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Browse Prior Art Database

SHARED RTO TIMER MECHANISM FOR TCP

IP.com Disclosure Number: IPCOM000009763D
Original Publication Date: 2000-May-01
Included in the Prior Art Database: 2002-Sep-17
Document File: 3 page(s) / 161K

Publishing Venue

Motorola

Related People

Rod Averbuch: AUTHOR [+2]

Abstract

TCP detects packet loss by using a dynamically adjustable retransmission timeout (RIO) timer. The RTO is an estimation of how long it will take to receive an acknowledgment for a transmitted segment given current network conditions. For peak TCP performance, an accurate determination of the correct RTO is important. An RTO that is too short will be effected by small changes in delay. It will timeout prematurely and cause unnecessary segment retransmissions. An RTO that is too large will cause a TCP implementation to wait more than necessary before detecting segment loss. This will lead to reduced throughput.

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MOTOROLA

Technical Developments

SHARED RTO TIMER MECHANISM FOR TCP

by Rod Averbuch and Guy Romano

Patent Disclosure #39l4H: Shared RTO Timer Mechanism for TCP

TCP detects packet loss by using a dynamically adjustable retransmission timeout (RIO) timer. The RTO is an estimation of how long it will take to receive an acknowledgment for a transmitted segment given current network conditions. For peak TCP performance, an accurate determination of the correct RTO is important. An RTO that is too short will be effected by small changes in delay. It will timeout prematurely and cause unnecessary segment retransmissions. An RTO that is too large will cause a TCP implementation to wait more than necessary before detecting segment loss. This will lead to reduced throughput.

The RIO timer is started when a ICP has an unacknowledged segment. If an acknowledgment is not received before the RTO timer expires then the segment is retransmitted and congestion avoidance measures are taken. If the acknowledgment is received before the RTO timer expires then the round-trip-time (RTT) is measured. The measured RTI is the amount of time between a non-retried segment transmission and the reception of a packet that acknowledges the segment. The measured R1T is then used to update the estimated value for RTO.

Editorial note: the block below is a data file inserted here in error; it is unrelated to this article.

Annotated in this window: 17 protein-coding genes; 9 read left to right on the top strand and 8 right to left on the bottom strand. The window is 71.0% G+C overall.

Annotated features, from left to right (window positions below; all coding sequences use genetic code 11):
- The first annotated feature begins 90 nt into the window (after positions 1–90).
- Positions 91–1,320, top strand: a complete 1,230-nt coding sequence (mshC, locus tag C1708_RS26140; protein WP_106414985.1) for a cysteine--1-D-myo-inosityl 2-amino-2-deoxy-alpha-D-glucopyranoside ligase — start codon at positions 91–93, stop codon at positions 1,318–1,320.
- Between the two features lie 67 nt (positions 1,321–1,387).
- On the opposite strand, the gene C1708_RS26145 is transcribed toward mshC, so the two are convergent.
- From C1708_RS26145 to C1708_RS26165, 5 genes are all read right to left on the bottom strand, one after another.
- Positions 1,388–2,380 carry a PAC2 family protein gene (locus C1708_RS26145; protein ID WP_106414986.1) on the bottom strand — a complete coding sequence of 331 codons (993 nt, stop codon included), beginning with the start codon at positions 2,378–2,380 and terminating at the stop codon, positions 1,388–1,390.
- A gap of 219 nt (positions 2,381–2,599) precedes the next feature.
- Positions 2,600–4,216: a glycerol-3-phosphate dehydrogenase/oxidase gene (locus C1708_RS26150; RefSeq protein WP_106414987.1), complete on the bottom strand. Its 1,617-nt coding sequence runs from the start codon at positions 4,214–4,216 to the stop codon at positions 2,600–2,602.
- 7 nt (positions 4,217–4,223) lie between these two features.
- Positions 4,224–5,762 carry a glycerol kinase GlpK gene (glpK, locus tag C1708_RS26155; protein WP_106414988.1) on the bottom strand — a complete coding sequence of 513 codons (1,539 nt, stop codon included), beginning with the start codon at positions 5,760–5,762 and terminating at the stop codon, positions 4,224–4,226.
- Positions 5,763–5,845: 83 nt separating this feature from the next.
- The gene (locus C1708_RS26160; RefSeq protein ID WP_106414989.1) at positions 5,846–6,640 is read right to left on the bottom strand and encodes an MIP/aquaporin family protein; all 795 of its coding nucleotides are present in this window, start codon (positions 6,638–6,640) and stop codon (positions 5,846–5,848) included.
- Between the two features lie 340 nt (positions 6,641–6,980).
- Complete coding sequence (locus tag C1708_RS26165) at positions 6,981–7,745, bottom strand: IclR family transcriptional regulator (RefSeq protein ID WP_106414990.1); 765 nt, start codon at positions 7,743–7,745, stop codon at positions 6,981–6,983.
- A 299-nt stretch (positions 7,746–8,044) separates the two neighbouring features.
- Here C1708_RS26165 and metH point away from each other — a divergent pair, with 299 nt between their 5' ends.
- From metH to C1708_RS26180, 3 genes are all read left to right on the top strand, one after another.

The new RTO estimation will be used the next time the RTO timer is started.

A correct RTO estimation is even more important in reliable wireless environments like iDEN packet data and CDPD. These environments frequently have high levels of delay and delay variance. Delay and delay variance in a wireless environment can be caused by more than just network congestion, as is the case in a wired environment.

The sources for delay and delay variance are:

. Voice Load: Bandwidth for the packet data service can be reduced, or in some cases exhausted, by

Motorola, Inc. 2000

voice traffic. Since the amount of bandwidth being consumed by the voice services is dynamic, the amount of bandwidth available for the packet data service will be variable.

. Bit Errors: Reliable link layers, like iDEN packet data, deliver error-free, in-order frames from one connection endpoint to another. Any frames, or blocks of frames, that contain errors are eventually re-tried at the link layer. The amount of delay caused by error recovery is variable. It is based on signal conditions, signaling rate, and fading conditions.

. Hand-off: A certain amount of time is required to hand-off from one site to another. Packet data traffic will be suspended during a handoff.

. Data Load: Packet data users will contend with other packet data users for bandwidth on the packet data system. This is similar to the type of congestion seen in a LAN environment.

To make matters worse the above mentioned delays can occur in parallel, further increasing delay and delay variance.

An accurate estimated RTO is also necessary when resuming traffic on an idle TCP connection. A ICP connection is considered idle if it ha...